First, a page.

WinDbg, lists, and hello world


Watching me use WinDbg is probably a bit like watching a new programmer write hello world in Visual Studio. I know I'm sitting in front of a very awesome, powerful, tool, and yet, I'm happy and get what I want out of a vocabulary of just a few commands. The problem is that I haven't made it past those few commands in years now. I finally decided today that I needed to figure a few more things out. In this case, I wanted to see a list, and I didn't feel like walking it by hand. For simple data types, something like dt -r 100 might work, but wasn't practical in this case. It was time to find out how to write a loop in a debugger command.


To set things up, here's the struct I was looking at:


struct link {
  void *stuff;
  link *pnext;
};


To get the whole list to dump, we need a couple of things. First, we need someplace to store the current link. For that, we can use user-defiend psuedo-registers. User regsisters are $t0 to $t19. As the name implies, they're not real registers, and changing them has no effect on program execution. I used $t0, and initialized it to the address of the head of my list:


r $t0 = 0x1234


Next we need a loop. Since this is a list, a while loop seemed like a natural choice. Note that unlike C / C++, in debugger script, the '{' and '}' are required. In my first go at this, I wrote ".while (0 != $t0) {...}" and it was quite slow. It turns out that the debugger first does a symbol lookup on $t0, and sometimes can be confused and not treat $t0 properly in expressions. For this reason, it's good to be in the habit of writing @ in front of the register names. Sometimes it'll make things faster. Other times it will make things work. I don't think there's a way to lose by doing this. That gets us to a loop that looks like:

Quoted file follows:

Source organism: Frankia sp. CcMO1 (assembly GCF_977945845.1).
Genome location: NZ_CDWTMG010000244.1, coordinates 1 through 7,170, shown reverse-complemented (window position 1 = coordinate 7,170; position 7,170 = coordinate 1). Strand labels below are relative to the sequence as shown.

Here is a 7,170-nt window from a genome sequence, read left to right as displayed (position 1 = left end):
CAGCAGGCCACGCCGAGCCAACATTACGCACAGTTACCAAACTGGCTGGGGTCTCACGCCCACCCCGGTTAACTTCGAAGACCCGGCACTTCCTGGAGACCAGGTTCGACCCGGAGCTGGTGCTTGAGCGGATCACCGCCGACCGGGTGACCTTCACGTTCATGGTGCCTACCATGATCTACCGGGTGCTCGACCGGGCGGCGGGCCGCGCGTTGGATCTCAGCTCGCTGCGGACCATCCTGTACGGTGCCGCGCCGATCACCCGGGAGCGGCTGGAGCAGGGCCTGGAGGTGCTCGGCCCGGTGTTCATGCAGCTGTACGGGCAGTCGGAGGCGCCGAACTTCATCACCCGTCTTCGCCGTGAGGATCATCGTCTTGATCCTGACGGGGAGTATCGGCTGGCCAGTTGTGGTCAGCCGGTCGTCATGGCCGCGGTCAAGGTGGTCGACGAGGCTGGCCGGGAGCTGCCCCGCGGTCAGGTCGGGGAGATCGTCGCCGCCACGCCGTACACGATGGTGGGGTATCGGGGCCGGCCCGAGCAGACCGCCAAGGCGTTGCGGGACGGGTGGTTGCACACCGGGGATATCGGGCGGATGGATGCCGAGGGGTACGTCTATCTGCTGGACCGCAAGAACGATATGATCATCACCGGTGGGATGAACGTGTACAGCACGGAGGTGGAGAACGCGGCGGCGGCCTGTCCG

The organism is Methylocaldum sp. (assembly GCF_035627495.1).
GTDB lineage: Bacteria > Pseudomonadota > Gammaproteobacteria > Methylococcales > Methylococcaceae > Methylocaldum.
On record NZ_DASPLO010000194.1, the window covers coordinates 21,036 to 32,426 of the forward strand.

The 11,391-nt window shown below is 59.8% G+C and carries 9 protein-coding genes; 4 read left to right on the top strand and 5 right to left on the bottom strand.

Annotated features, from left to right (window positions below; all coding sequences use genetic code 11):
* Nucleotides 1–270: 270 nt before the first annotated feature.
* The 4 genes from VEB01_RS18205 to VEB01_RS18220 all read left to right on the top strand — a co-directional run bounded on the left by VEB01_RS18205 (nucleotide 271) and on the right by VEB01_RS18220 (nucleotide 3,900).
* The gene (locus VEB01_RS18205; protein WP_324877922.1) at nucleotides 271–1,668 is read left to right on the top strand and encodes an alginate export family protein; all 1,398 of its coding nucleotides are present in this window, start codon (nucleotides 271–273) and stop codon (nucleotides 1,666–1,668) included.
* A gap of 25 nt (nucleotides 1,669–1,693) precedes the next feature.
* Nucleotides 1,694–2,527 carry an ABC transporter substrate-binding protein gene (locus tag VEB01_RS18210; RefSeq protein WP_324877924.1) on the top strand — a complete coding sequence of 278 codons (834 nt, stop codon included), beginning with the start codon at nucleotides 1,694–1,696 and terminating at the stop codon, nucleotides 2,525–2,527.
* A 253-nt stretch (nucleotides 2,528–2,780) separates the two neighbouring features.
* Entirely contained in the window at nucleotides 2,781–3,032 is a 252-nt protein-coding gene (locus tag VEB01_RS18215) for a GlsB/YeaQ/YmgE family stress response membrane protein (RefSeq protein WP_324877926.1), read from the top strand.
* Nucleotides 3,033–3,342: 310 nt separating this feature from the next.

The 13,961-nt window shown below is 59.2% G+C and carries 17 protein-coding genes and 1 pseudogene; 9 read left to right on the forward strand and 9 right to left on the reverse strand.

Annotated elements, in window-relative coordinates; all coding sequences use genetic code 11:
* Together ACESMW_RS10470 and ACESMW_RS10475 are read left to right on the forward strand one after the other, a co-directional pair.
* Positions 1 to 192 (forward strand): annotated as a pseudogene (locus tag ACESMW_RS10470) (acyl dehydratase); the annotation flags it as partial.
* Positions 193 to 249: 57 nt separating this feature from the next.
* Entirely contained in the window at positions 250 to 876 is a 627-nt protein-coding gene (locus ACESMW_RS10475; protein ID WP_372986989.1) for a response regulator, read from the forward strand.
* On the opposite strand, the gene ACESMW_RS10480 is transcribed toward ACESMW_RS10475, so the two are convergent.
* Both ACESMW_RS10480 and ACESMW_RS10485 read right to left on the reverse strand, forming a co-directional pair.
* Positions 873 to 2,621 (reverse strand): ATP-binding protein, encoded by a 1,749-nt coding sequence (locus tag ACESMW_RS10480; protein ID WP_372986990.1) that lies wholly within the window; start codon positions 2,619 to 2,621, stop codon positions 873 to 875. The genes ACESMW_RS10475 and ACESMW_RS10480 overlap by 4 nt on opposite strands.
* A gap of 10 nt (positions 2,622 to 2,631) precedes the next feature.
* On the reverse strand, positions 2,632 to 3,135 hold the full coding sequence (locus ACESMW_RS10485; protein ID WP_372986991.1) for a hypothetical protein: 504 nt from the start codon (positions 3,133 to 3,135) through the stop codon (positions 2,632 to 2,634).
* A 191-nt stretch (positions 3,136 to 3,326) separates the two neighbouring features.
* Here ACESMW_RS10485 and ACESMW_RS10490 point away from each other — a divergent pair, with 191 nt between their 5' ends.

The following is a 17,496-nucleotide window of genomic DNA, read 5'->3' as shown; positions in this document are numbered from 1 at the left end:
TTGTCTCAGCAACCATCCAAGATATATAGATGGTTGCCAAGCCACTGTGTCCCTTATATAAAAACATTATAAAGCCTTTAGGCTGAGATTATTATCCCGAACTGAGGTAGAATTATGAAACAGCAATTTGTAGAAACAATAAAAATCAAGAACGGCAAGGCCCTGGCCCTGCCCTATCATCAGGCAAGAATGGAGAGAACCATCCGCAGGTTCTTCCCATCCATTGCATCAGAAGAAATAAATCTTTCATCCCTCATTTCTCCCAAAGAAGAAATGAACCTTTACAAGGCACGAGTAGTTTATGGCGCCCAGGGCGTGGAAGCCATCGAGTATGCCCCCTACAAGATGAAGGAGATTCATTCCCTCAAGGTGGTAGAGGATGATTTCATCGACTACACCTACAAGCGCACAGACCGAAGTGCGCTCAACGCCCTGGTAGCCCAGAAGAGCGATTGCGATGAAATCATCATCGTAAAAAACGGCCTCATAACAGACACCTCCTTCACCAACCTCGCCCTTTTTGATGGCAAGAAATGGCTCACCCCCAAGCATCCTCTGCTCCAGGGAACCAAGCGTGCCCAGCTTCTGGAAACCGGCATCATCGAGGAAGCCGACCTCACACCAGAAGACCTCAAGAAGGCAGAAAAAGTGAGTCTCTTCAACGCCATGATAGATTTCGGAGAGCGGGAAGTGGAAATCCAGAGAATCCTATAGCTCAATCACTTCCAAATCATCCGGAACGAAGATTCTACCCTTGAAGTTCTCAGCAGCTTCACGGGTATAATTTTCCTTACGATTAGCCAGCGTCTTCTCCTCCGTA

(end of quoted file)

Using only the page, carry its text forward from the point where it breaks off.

.while (0 != @$t0) { ... }


Now, what goes in the ellipses? First, we need to output what we have, then we need to increment our loop counter. Dumping the output is easy, that's what dt was designed for. Don't forget the '@' in the register name!


dt link @$t0


We also need to update our register. Right now we have a pointer to the stuct. We need to get to the value of pNext. First, let's update our pointer to point to the location of pNext. That means we need the offset of the member. The debugger can give us this using dt again, and it's worth checking (not guessing) because the compiler can add padding. Just leave the address off the dt command and the debugger will dump the struct layout:


dt link


That shows us that the offset pNext pointer is at offset 0x8 (I'm debugging on x64). Putting together expressions in the debugger can feel a bit like a black art sometimes, but if you're familiar with just poi, +, *, and -, you'll be able to get most things done that you need to. poi dereferences a value in an expression to a location in the target process memory, and the result is a pointer-sized value at the target location.


r $t0 = poi(@$t0+8)


Put it all together, and we get:


r $t0 = 0x1234; .while (0 == @$t0) { r $t0; dt _link @$t0; r $t0 = poi(@$t0+8); }


There's probably an even better way to do this. There almost always is in WinDbg. This got the job done for me though, and I've tucked this away on my blog in case I forget & need to find it again later.


So, was this useful? If you found this useful, or want to see some other topic up here, leave a comment and let me know. Anything C++, debugging, printing, XPS, or OPC related is fair game right now.


- Ben

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